Transcript of Be a councillor video interview with Cllr Simon Bennett, Merry Hill Ward, City of Wolverhampton Council
So I'm Councillor Simon Bennett and I represent Merry Hill Ward in Wolverhampton.
So, throughout my working life I’d always been in roles where it was about helping people. So I’ve been a youth worker for over 10 years, I currently work in IT, so I help people with their daily IT issues. I’ve been a football coach as well in my younger days, so it’s all about helping people and improving their lives. So this was just seen as naturally the next thing where I could make a real impact on people’s lives.
What inspired you to become a councillor?
I’ve always been interested in politics, and in 2015, I was approached by one of my good friends, who I’ve played cricket with for many years, who was a councillor in Wolverhampton as well, and he’d identified that I’ve got similar views and identified similar issues in the city, so he asked me to get involved with him and his campaign. So I did that and then a year later I was asked to stand in the local election in 2016, where I was unsuccessful, and then in 2018 I re-stood again and successfully was elected this time round.
What work is involved day to day?
As a Councillor there’s many ways that you can make a difference to people’s lives; that could be simple things like getting a road re-laid, getting a bin installed somewhere, and more complex issues like rehousing people, working with Wolverhampton Homes, with people in some really difficult situations. So it’s been really good to be able to help those people move into new properties, or get that new bus stop installed, or get that tree pruned, or whatever it might be that local residents really want to see, or they asked for.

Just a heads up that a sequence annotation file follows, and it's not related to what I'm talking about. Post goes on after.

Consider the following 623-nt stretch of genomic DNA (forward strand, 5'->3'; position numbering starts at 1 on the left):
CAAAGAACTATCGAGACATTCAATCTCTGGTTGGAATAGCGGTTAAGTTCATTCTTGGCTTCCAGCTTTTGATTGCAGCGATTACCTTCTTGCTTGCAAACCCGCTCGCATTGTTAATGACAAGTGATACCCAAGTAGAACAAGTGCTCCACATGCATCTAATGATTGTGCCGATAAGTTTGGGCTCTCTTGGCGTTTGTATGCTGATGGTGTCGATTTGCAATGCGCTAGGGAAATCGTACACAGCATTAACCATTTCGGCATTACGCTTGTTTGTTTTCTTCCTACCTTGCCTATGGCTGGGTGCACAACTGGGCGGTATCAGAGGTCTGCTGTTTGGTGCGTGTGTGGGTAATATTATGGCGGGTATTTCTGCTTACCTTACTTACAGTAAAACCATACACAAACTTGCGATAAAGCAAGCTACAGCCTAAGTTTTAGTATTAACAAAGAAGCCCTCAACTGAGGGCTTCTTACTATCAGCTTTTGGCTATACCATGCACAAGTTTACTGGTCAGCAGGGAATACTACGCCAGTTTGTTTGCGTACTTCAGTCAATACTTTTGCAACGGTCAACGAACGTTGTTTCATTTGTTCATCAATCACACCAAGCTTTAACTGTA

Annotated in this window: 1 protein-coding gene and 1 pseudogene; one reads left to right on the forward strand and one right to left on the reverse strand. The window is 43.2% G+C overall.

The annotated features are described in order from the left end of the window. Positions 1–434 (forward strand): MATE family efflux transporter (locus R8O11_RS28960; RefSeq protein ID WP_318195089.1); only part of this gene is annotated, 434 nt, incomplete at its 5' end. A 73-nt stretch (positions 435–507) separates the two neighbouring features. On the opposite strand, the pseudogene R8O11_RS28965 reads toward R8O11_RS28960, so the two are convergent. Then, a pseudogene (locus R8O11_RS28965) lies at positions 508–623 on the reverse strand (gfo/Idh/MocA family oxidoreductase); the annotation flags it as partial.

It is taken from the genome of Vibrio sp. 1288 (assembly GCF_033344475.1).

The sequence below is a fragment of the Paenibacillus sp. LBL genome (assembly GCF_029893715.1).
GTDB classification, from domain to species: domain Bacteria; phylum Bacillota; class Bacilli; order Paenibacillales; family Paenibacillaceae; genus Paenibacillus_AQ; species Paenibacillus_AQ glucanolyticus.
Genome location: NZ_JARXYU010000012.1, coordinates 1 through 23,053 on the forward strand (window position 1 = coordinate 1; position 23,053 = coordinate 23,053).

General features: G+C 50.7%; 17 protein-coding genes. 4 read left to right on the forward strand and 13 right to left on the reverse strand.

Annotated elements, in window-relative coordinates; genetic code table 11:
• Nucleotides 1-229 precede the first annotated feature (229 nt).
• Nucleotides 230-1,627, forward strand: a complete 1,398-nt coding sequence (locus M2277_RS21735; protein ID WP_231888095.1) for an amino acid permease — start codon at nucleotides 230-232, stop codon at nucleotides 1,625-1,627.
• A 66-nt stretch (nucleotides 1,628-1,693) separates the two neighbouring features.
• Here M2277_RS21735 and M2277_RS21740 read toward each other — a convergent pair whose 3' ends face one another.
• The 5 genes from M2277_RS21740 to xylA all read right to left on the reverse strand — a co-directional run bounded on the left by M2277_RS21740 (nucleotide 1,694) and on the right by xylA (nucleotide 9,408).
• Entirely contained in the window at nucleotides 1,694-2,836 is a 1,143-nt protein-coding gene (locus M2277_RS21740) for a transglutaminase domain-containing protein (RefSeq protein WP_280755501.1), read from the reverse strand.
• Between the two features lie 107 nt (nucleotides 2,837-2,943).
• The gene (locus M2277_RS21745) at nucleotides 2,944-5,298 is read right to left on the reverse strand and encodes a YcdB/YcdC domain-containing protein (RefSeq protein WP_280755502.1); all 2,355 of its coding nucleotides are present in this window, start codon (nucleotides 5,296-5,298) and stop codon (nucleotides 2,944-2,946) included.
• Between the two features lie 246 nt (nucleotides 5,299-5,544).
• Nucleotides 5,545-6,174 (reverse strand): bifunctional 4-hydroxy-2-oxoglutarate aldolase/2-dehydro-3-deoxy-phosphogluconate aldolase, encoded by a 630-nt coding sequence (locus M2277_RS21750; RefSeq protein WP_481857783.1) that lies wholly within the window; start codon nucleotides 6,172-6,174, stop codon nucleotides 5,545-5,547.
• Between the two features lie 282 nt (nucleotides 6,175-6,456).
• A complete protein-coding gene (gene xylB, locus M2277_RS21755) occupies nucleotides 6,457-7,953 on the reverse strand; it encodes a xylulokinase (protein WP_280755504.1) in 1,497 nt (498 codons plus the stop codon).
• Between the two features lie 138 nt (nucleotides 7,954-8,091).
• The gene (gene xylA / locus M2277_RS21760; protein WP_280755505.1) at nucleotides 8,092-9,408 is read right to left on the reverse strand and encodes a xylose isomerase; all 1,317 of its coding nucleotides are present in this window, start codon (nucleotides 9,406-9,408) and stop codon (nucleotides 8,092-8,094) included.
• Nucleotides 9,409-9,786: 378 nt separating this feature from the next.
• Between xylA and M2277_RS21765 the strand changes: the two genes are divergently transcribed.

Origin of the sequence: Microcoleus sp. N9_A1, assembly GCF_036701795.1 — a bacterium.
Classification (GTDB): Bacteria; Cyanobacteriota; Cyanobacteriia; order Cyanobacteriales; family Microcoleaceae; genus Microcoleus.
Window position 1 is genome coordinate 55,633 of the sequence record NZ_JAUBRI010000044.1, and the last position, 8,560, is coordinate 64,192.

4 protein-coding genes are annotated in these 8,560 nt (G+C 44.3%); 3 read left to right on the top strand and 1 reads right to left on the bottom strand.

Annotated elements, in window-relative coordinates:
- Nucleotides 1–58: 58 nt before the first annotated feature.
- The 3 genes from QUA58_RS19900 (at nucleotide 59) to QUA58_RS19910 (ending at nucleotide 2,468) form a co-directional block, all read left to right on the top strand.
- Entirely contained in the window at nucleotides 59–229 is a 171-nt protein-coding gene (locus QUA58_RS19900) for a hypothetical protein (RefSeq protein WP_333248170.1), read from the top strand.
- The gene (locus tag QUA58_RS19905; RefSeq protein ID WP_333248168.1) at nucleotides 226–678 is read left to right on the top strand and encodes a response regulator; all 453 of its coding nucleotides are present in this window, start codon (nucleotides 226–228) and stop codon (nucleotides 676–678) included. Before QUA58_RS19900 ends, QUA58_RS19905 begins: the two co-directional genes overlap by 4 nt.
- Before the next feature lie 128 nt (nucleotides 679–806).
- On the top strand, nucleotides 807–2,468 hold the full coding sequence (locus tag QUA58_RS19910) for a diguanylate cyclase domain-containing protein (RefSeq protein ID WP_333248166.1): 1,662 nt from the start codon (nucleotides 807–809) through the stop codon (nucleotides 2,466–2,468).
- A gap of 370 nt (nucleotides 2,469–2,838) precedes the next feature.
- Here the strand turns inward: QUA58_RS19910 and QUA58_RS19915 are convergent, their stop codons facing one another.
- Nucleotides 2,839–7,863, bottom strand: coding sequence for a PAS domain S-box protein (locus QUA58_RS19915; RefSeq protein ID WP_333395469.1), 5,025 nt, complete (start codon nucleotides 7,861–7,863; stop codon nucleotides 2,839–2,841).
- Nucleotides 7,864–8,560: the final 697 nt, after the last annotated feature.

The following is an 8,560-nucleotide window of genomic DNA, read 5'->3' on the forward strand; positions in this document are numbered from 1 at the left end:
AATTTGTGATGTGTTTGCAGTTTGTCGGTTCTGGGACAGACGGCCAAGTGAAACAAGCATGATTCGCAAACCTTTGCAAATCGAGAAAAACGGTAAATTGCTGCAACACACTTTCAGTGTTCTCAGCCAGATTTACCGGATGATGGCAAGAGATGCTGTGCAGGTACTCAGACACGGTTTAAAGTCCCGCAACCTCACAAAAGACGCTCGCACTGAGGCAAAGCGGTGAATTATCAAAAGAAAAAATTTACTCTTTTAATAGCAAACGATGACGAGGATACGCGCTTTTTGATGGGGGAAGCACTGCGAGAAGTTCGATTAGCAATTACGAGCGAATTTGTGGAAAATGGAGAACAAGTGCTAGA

But to them that means a lot if you can get that sorted, and quite often, being a local councillor, being a local representative gives you that extra bit of clout with the local authority to be able to sort these problems for people where it might take a couple of weeks in normal circumstances. Whereas if you get involved, you might be able to make that change and turn that around pretty quickly for that local resident.
I think it’s a lot different that I expected to be, and that’s in a good way. It can be hard at times, difficult, some of the particular cases, to deal with, but, you know, the experiences you’re able to have, and it’s not just the side where you’re working with residents on issues, there’s the other side of it, which is the council side, which is working as a group of 60 councillors to hopefully try and make the city a better place, and a better place for residents, so the legislative side of that.
It’s really important for residents to have somebody they can go to, that’s a local voice, that knows the local area and really make that change. Like I say, if they’re disillusioned with the governance of the city, they can come to their local councillor, and their local councillor can have a positive effect on how we can change things.
What advice would you give?
I mean, I would just really encourage anybody that has never thought about it, you don’t have to be particularly political. In Wolverhampton it is dominated by two political parties, but there has been independent councillors in the past, and other party councillors, so just find the party that aligns to your views the closest, or if not, stand as an independent.
So if you really want to hit the ground running and become a local councillor, if you get involved with a local party, all the training, all the support is there for you to be able to become an effective councillor, not just on the political side, but on the side for the residents as well – that support is there for people.
I’m incredibly proud of being a councillor, it’s representing the city that I was born and bred in. It provides some really unique opportunities to represent my local authority, and whilst the city is in a difficult position in the moment, I’m incredibly proud to go to events, and wear my city pin badge with pride.